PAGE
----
- 'Oh, I just make a big jambalaya and we all tuck in'
- 'We make sure we eat dinner as a family every day'
- 'Don't worry about Lady P, she'll eat whatever we eat'
How do others do it? Those families I see order the 'kiddie veggie dip' at Source cafe. The ones splitting a pizza at Pedones. Or worst of all, the ones who claim to cook up a roast dinner, a hearty stew, or casserole for the whole family to eat together without even a concession to toddler preferences.
The thing is, Lady P eats dinner at 6pm. And its usually firmly toddler fare. I'm happy to nibble on the odd peanut butter smeared cracker to keep her company. But cold pasta and fruit at 6pm is just not my, or TLOML's, idea of an evening meal. We'd rather put her to bed, fix ourselves a G&T, and make something spicy, hearty and complex (aka the kind of food she hates).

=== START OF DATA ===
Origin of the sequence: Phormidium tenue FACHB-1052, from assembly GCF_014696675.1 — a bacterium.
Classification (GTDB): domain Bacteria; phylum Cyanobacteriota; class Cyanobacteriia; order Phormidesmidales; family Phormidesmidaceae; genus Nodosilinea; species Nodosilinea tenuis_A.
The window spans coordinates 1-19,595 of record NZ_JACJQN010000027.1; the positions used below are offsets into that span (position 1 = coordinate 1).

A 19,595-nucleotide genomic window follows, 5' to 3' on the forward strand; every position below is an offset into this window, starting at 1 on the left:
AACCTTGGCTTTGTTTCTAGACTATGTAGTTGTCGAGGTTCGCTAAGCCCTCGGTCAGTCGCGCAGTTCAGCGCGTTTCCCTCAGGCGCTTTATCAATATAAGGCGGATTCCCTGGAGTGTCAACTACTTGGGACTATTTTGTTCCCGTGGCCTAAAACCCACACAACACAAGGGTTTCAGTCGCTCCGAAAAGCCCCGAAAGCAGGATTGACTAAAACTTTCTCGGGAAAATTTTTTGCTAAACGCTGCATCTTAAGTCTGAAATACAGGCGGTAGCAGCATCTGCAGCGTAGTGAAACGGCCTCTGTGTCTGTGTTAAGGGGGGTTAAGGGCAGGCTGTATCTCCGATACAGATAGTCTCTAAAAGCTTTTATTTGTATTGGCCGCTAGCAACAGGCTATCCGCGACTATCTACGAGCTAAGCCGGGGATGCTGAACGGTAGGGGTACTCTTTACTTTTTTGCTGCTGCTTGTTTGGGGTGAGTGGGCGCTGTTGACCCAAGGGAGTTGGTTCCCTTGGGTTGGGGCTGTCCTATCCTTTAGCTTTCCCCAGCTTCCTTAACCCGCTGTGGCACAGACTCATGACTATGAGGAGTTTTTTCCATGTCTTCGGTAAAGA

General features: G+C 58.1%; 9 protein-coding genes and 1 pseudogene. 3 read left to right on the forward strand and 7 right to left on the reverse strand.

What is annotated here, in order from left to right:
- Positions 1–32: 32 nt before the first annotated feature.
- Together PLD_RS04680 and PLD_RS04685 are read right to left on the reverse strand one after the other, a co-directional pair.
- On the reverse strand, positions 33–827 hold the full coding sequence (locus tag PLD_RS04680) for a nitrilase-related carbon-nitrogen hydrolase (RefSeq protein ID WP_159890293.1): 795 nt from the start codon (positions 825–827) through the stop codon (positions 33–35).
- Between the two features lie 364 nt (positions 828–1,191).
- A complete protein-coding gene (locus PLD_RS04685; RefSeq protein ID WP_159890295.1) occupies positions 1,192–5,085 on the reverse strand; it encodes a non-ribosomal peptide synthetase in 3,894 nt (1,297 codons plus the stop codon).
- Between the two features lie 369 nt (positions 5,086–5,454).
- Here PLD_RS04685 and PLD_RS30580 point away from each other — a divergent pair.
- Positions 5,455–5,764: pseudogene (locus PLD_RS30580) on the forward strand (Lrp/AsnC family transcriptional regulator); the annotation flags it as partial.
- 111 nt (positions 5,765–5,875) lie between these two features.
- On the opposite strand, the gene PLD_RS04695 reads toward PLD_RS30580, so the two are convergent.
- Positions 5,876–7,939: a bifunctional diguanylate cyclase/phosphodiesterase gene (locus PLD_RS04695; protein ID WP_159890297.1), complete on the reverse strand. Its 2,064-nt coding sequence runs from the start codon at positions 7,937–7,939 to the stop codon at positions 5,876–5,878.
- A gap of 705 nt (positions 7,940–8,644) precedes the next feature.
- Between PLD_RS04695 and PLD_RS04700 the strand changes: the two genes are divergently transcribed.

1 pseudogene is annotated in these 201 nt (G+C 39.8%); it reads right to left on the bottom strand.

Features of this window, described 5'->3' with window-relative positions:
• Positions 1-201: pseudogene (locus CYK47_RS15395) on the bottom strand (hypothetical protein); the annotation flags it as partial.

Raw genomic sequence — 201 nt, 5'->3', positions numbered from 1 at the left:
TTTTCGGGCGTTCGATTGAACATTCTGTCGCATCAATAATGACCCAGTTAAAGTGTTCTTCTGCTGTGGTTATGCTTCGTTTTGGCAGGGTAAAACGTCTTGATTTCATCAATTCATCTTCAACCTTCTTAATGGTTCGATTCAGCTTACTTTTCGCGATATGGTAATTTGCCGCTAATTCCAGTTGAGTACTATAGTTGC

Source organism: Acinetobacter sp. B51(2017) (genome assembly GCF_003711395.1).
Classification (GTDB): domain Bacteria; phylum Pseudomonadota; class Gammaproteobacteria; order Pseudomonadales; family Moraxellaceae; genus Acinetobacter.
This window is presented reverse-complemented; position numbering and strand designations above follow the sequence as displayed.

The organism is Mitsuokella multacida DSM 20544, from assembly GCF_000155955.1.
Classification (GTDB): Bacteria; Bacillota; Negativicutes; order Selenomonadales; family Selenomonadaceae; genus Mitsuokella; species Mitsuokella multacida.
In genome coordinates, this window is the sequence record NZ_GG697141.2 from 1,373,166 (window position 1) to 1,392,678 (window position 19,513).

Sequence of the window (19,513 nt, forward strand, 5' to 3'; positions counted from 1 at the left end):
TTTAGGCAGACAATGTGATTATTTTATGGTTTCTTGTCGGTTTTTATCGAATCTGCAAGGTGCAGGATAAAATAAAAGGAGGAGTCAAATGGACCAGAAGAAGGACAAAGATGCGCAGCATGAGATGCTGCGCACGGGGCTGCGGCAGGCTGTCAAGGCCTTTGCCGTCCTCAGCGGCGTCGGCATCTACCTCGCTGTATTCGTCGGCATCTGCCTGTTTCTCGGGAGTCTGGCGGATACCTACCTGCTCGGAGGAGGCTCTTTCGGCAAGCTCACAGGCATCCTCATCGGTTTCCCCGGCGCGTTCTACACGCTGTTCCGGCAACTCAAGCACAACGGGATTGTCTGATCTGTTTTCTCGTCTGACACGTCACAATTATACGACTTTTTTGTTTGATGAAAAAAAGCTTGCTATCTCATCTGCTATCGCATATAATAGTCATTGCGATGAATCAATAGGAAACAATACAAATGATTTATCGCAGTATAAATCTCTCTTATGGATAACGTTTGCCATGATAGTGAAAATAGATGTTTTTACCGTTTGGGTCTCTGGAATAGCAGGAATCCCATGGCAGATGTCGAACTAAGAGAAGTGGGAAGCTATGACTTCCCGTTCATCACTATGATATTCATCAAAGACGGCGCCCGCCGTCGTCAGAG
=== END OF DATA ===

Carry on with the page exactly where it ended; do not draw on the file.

I am trying to raise her taste game. I often offer her leftovers of our dinners, in the hope she might discover a love of bouillabaisse, bulgogi, or bolognese. We have recently tempted her to try chicken sausage and salami, which we considered a major step forward. Still, her dream meal is an avocado and a handful of goldfish crackers. Oh, who am I kidding, a pound of goldfish crackers. With half a papaya for pudding. It's not that she doesn't eat. She's pretty well nourished, I'd say. It's just so damn baby-ish.
Here's a textbook Lady P meal: witness the naked macaroni she prefers and a couple of tangerine segments in play. And waiting in the wings, the mac'n'cheese I slaved over because she used to like it, and some of our leftover gumbo just to see if she'll go for it. Guess what? She didn't.
But the closest we get to eating out as a family is happy hour at Hook and Plow: oysters on the half shell for us, and a side of mashed potato for Lady P... while I try not to look askance at the smug little SoCal sophisticates tucking into shortrib tacos at the next table.